'Fay Jones Woods' Interdisciplinary Student Competition Produces Three Winning Teams

This map by the Culvert Ops team shows the site for their Fay Jones Woods design competition project.
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This map by the Culvert Ops team shows the site for their Fay Jones Woods design competition project.

FAYETTEVILLE, Ark. – The Fay Jones School of Architecture and Design hosted a student design competition aimed at generating ideas for the Fay Jones Woods, a section of woodland along the Razorback Greenway in downtown Fayetteville.

The competition, held over the weekend of Feb. 22-24, challenged students to develop a vision for the woodland that included elements that would enhance the character of the woods as a natural environment. Ken McCown, head of the Department of Landscape Architecture and competition organizer, said some of the elements students had to incorporate were an art program, forest canopy walk and a performance or gathering space.

Representatives from Nelson Byrd Woltz Landscape Architects approached McCown about collaborating to create the student competition. The firm was selected by the city of Fayetteville to design the proposed Cultural Arts Corridor in downtown Fayetteville, which includes developing a plan for the Fay Jones Woods. The area is located between the Razorback Greenway and West Avenue, just west of the Fayetteville Public Library.

"The city had representatives on the review team, and they did take note of the students' proposals," McCown said.

Each of the participating teams had a maximum of four members and was required to have at least two disciplines represented from the architecture, interior design and landscape architecture programs. Students also were encouraged to form teams with students in different year levels. This format allowed students to collaborate and look at designs from other points of view.

One of the competition's biggest challenges is working within a tight timeline. Nathan Foley of Nelson Byrd Woltz presented the competition and design challenges to the students on that Friday afternoon. Students then had just two days to turn in their proposals, which included three 11-by-17-inch pages showing their vision for the site and all the design details.

"Forty-eight hours to create a compelling design and present it in a way that conveys all the aspects of the design is really intense and takes great focus, quick intake of program and output of ideas, and fluid collaboration," said Abbey Redmon, an interior design student who was a member of the first-place team.

This year, 10 teams turned in proposals, and more than 30 students competed in the design charrette.

"The students were able to take in a remarkable amount of information in a short time, and turn that information into visions for the potential future of the Fay Jones Woods," McCown said. "They had novel and innovative ideas that offered unique perspectives."

Despite the time constraints, the design teams found ways to make their projects stand out.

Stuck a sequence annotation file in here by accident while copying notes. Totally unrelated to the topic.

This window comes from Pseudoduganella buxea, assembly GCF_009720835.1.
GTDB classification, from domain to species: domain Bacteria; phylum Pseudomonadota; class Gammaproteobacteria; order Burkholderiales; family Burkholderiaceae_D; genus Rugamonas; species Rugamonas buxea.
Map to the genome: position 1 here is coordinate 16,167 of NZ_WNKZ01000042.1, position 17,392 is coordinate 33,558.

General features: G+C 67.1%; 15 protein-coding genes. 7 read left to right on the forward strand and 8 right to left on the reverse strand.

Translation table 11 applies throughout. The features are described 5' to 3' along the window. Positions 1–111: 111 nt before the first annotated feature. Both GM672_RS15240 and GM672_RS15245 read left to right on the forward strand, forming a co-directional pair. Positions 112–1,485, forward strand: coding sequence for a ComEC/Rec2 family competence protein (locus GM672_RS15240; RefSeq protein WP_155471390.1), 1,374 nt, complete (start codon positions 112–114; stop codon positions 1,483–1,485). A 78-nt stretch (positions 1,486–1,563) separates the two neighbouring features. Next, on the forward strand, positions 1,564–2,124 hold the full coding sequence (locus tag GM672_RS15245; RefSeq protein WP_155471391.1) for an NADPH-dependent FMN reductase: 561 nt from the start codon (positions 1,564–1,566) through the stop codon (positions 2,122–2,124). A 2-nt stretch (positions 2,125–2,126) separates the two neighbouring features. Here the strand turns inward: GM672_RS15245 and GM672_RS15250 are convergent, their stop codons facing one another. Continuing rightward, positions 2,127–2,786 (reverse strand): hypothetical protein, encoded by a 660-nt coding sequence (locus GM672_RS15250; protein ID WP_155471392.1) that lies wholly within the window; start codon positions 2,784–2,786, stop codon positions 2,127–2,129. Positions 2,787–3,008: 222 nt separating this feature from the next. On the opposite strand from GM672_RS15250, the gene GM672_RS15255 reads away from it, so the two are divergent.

"The JZ entry had a beautiful rendering of their project in the woods; it acknowledged the realities that the canopy walk, as a public element, would be large, but showed how the project could be made to seem more intimate," McCown said. "The winning team, Culvert Ops, had a great idea to make the project program invisible. The mirrored boxes minimized the architectural presence of the structures and enhanced the forest through reflections."

The first-place award went to Culvert Ops, which consisted of team members Redmon, Kyle Beard (architecture), Conner Payne (honors architecture) and Joey Barr (landscape architecture). Their project was awarded a $750 prize.

"Rather than mimicking a structure or architectural type, we chose to celebrate Fay Jones' affinity for celebrating nature through designing an immersive experience in the forest," Redmon said. "That translated into designing three mirrored structures that took on a camouflaged appearance and blended into the forest."

The second-place team was Wept Collective, which consisted of Wenjie Zhu (honors architecture), Emilee Campbell (interior design), Peter Stanley (honors landscape architecture) and Terri Bullard (honors architecture). Their project, which included a winding pathway intersecting with copper orbs, was awarded a $500 prize.

The third-place team was JZ, with team members Jerry Ferreira (landscape architecture) and Zulfiia Kamalova (a non-degree seeking student with an architecture focus). Their project, which created interactive elements through movement and light, was awarded a $250 prize.

A fourth team called Twelve won an honorable mention. Team members included Sloan Aulgur (honors interior design), Beau Burris (honors landscape architecture) and Max Frank (honors landscape architecture). Their project, Lightstream, incorporated a dynamic lighting scheme with the wooden canopy walk.

The reviewers who determined the winning projects were Jessica Colangelo, assistant professor of architecture; Thomas Woltz, of Nelson Byrd Woltz Landscape Architects; Peter Nierengarten, director of sustainability and resilience for the city of Fayetteville; Melissa Evans, urban forester for the city of Fayetteville; and Beth Barham, with the League of Women Voters of Washington County. 


Shawnya Lee Meyers, digital media specialist
Fay Jones School of Architecture and Design
479-575-4744, slmeyers@uark.edu

Michelle Parks, director of communications
Fay Jones School of Architecture and Design
479-575-4704, mparks17@uark.edu


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